April, or maybe March, is cruelest monthApril 5, 2021
By LARRY LAGRANGE
Poet T.S. Eliot coined the line “April is the cruelest month” in his complex poem “The Waste Land.” If you’re a local golfer, fisherman, or any kind of outdoor person, you are familiar with Southern Indiana’s fickle spring weather. I always think the first warm days of March signal the start of fishing season. The cold nights keep water temperatures low, making fish sluggish and not inclined to feed. Thus, March to me is the hardest to take. April can be frustrating too, but during this month the sun will open up its warmth and nature starts perking.
Because I’m always eager (an understatement) to get a lure wet after a long winter, the first place I think about for spring fishing is Turtle Creek Reservoir, just south of Sullivan near the small town of Merom. Owned by Hoosier Energy, this coal-driven power plant lake, built in 1980 and opened to fishing in 1982, has fishable water pretty much year-round. I have history on the lake, as my dad and I discovered this place back in the 1990s. It was probably the best bass lake in Indiana for many years until things went awry a few years back, probably due to water quality issues.
I recall one windy summer day back then that I caught seven quality bass in eight casts. I had found a magic stump in about six feet of water. Pictures on my wall are a testimony to the quality angling we had there. Sadly, the largemouth bonanza faded away, turning this 1550-acre lake into a catfish and carp deal with just a few bass and crappie remaining. The lake’s always had a one or two-fish limit. Now it’s one fish 20 inches or larger, so it’s essentially a catch and release deal. But a Department of Natural Resources stocking program has reinvigorated the lake, and the water quality issues have apparently been solved. I’ve been hearing good reports, so in early March a friend and I loaded up my bass boat and headed north up Highway 41 for the 90-minute drive, hoping to find some bass biting. It was a pleasant day with temps in the 60s.
There’s always wind at this flat land lake, and this day a brisk southwest breeze made the water a little choppy but there were no whitecaps, a sure indicator of rough going. Maybe 15 boats were in the parking lot as we entered the sign-in area. That’s a good omen. I figured if that’s how many boats were here on a Monday, how many were hammering the water over the weekend? We paid our $1 senior fee apiece ($5 regular fee) and $5 launch charge, dropped the boat in, and headed north to see if we could find the warmest water. The fellow at the check-in station told us fish could be caught all over the lake, but I wanted to check out the warm water discharge area on the north end to see if the temps up there had drawn some fish. It took maybe 20 minutes at idle speed, which is the requirement. The lake formerly allowed only 10 horse or smaller engines, but the rule changed to accommodate most bass fishermen with larger boats going at idle speed.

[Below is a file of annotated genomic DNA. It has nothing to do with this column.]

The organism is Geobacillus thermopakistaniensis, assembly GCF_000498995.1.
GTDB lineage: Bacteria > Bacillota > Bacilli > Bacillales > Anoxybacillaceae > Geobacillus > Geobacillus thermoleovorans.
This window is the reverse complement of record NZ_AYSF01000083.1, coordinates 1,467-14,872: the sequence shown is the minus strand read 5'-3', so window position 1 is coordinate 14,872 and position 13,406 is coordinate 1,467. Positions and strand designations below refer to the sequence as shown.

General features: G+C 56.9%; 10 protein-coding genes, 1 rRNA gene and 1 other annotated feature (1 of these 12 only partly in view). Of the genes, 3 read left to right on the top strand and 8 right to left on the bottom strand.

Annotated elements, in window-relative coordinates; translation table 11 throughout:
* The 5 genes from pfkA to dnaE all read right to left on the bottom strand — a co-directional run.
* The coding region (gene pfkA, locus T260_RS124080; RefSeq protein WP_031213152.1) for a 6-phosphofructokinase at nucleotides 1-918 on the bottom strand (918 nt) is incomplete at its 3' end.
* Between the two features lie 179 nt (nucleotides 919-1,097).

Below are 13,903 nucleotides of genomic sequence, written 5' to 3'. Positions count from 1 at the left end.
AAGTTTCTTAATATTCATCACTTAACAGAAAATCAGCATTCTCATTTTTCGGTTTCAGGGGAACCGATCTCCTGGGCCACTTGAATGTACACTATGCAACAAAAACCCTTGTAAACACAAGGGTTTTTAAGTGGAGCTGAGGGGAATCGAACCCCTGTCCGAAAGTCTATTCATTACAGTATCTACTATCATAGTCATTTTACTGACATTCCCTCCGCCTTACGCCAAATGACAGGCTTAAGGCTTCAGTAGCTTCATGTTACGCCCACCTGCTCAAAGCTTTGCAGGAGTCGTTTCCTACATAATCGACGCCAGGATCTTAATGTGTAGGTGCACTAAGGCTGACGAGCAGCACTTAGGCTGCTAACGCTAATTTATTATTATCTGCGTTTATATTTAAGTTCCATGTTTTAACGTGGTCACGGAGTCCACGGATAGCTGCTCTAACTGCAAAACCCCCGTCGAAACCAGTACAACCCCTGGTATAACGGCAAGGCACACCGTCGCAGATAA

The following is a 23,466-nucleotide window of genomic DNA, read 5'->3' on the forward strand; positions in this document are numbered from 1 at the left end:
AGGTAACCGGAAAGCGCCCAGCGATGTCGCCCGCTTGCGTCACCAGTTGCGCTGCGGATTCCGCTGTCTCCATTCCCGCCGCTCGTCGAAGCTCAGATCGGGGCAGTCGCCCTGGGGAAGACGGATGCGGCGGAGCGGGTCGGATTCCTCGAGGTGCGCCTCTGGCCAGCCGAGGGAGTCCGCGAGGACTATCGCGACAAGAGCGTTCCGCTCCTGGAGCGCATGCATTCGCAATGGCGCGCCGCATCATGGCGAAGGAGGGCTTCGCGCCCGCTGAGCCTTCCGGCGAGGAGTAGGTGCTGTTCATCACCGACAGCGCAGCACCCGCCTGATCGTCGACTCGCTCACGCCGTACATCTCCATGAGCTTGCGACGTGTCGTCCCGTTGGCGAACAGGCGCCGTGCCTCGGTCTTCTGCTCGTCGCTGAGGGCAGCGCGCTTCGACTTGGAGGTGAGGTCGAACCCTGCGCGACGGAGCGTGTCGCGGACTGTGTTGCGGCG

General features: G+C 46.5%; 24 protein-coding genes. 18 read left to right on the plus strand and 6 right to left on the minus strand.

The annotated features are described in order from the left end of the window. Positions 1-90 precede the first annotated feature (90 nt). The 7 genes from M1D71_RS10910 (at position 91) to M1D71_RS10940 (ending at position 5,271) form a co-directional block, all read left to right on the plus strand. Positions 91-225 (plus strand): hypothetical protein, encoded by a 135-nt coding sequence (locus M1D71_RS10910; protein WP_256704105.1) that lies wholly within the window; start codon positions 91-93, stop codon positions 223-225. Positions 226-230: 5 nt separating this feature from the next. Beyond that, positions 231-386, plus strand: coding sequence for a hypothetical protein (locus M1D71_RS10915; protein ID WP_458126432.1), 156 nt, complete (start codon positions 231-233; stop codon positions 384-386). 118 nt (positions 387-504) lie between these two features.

The water temps in the south end were around 56 degrees, a good sign. When we arrived at the discharge area, the temps were only a couple of degrees warmer. Was no water being discharged by the plant? Smoke was pouring out of the stack, so we took that to mean power was being generated. We decided the area was too wind-blown to attempt casting, so we made our way to the west bank and looked for protected coves, which we quickly located. One other boat was in a fishy-looking inlet with a couple of guys throwing fast moving lures, probably spinnerbaits. Soon we saw one of them haul in a decent bass, maybe 15 inches or so. That was encouraging. Small shad were flicking here and there, also a good sign. After a bunch of fruitless casts to brushy cover, we gave it up and looked for another spot. We soon realized most of the boats were in the south end, so we headed that direction down the west bank, searching for a cove that Dad and I used to fish. I couldn’t find it. We did locate one nice inlet with wind protection and good-looking bank cover, but nothing doing there either. Time to head down the lake back toward the launch area.
The west side of Turtle Creek is mostly composed of a huge shallow flat. As I neared the south end approaching an area I wanted to fish, my 40-horse Mercury ground to a halt in less than a foot of water. Dang it. This spot had snared me on earlier trips, but on this day, I was too busy looking far down the lake. Ok, the solution for being stuck in the shallows is to use the trolling motor to move to deeper water. I did that, but after firing up the big motor, I realized it wasn’t ejecting water, a real problem that can lead to engine overheating. Sucked up sediment had fouled the cooling system water intake. I tried a couple of maneuvers going forward and backward, but the engine alarm sounded, signaling we needed to call it a day. A problem like that needed the boat on dry land where proper flushing can occur.
A couple of guys were going by in their boat and asked if we needed help. I told them that the launch ramp was close enough that I could troll to it. Had they caught anything? Around 15 bass with a couple of four-pounders was the response. Yes, the lake is back to being productive. I’ll return there some day, attempting to relearn a place I used to enjoy. I just hope it’s not too windy. If winds exceed 20 mph, a warning siren will sound, requiring boats to head to the bank.
No cash is accepted at the check-in office, only credit or debit cards. Phone 812-356-4744 for lake information. The plant will be deactivated in 2023, so the warm water will be gone. Will it remain a good fishery? That’s anybody’s guess, but especially if the stocking continues, it should continue to be a quality lake.
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